HIRA March 1st 2022 Article
HBC’s Statement of Community Involvement (SCI) June 2019 aims to comply with legal requirements for “constructive engagement” with the “general public”, “Resident/community/civic societies & associations”. HIRA’s February Public Meeting’s speakers, Leader of the Council Cllr. Alex Rennie and Cabinet Lead for Planning Cllr. Clare Satchwell, responded to residents’ questions about regeneration and planning issues, but many answers left us with more questions or, worse, a sense of a ‘fait accompli’. Residents complain that their letters/emails to our Councillors are either ignored or repeated concerns dismissed with, to quote one Councillor at the meeting, “plans/ideas ...around for years...probably never come to anything”. Well-founded, serious worries about Hayling’s coastal erosion and its ongoing impact on Hayling’s West Beach and long-term threat to Eastoke’s housing, are dismissed as ‘future’ problems; surely the point of constructive engagement with the Council’s tax-paying customers is to find a way to respond positively to their legitimate concerns. The UK Climate Projections 2018 are 1.03-1.4 metre sea level rises by 2120 which global warming may accelerate. Residents expect the Council’s long-term strategy to protect their well-being and property.
Responding to residents’ views favouring Beachlands’ leisure focus, instead of Seafront Regeneration’s housing plans, we were told: “If you want Funlands, use it.” Would the owner be able to keep it despite Government’s indiscriminate housing allocation across Havant Borough that cannot, we were told, be disputed by the local tax-paying community? Where then “constructive public engagement”? HBC needs to listen to residents and be prepared to continually represent their views to Government Ministers. Government’s funding for defending Hayling’s beach erosion is, we’re told, short, not long, term. Regarding Hayling community’s right to have more than local lamp-post notices for developments, Cllr. Rennie agreed only to consider publishing HBC’s Planning notices in Hayling’s own, widely-read monthly ‘free’ Herald, instead of using Hampshire Independent which is neither known nor circulated on Hayling.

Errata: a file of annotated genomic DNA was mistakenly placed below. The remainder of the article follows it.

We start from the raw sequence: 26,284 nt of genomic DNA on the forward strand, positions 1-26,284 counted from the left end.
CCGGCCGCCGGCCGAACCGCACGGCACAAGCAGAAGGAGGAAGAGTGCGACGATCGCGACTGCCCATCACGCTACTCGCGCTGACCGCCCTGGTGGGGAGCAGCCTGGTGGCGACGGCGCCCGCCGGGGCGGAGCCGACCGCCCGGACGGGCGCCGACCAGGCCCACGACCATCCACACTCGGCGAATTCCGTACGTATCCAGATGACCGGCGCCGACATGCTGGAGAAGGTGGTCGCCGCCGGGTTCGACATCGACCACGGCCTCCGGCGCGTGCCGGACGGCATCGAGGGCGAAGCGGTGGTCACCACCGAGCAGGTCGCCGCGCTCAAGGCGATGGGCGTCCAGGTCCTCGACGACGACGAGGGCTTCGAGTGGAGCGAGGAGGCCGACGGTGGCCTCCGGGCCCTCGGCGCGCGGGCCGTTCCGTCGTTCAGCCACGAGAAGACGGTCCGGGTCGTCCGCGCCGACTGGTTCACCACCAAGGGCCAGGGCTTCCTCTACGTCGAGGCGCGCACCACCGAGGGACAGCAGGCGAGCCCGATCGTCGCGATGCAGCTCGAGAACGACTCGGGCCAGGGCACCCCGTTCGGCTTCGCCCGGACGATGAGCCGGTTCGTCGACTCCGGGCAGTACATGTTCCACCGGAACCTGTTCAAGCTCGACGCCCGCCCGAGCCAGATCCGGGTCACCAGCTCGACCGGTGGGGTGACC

Such cavalier treatment of taxpayers/voters, is particularly galling knowing that the Treasury is writing off £4.3billion in payments to fraudulent companies who took advantage of what is widely confirmed as poor Government counter-fraud measures. Given the long-term under-funding and reduced staffing of law enforcement, the NHS, such as our own local Hospital and dental services, our local authorities have been increasingly charged with finding ways to increase their revenue by house-building. Residents are left wondering whether, even before COVID, their taxation was value for money. Dismissing billions of fraud as a COVID loss ignores Government’s own mis-management in the first place. Similar to the protective clothing scandal, where the Minister in charge had clearly failed to ensure simple stock-taking procedures of vital emergency items stored against a pandemic, this comes down to questions of competence in leadership and stewardship of public money.
Cllr. Tim Pike’s ‘Sustainable Places, Successful People, Better Business’ (Regeneration and Economy Strategy 2022-35) makes brief reference to consultation & engagement with the residents underpinning its existence. Residents putting questions at HBC Planning Committees have experienced lines of questioning “never seen nor done before in other Local Authorities”, had their concerns dismissed with out of date facts, and sitting Councillors claiming they had “too much paperwork to know everything” about the development in question (e.g. Feb. 03/22 Planning Committee consideration of ‘Amazon’ Distribution Centre, New Lane). Havant residents who understand their local community and voluntarily research planning issues’ facts, must be more than a tick-box engagement. Currently their efforts meet with little meaningful “engagement” at every level of government.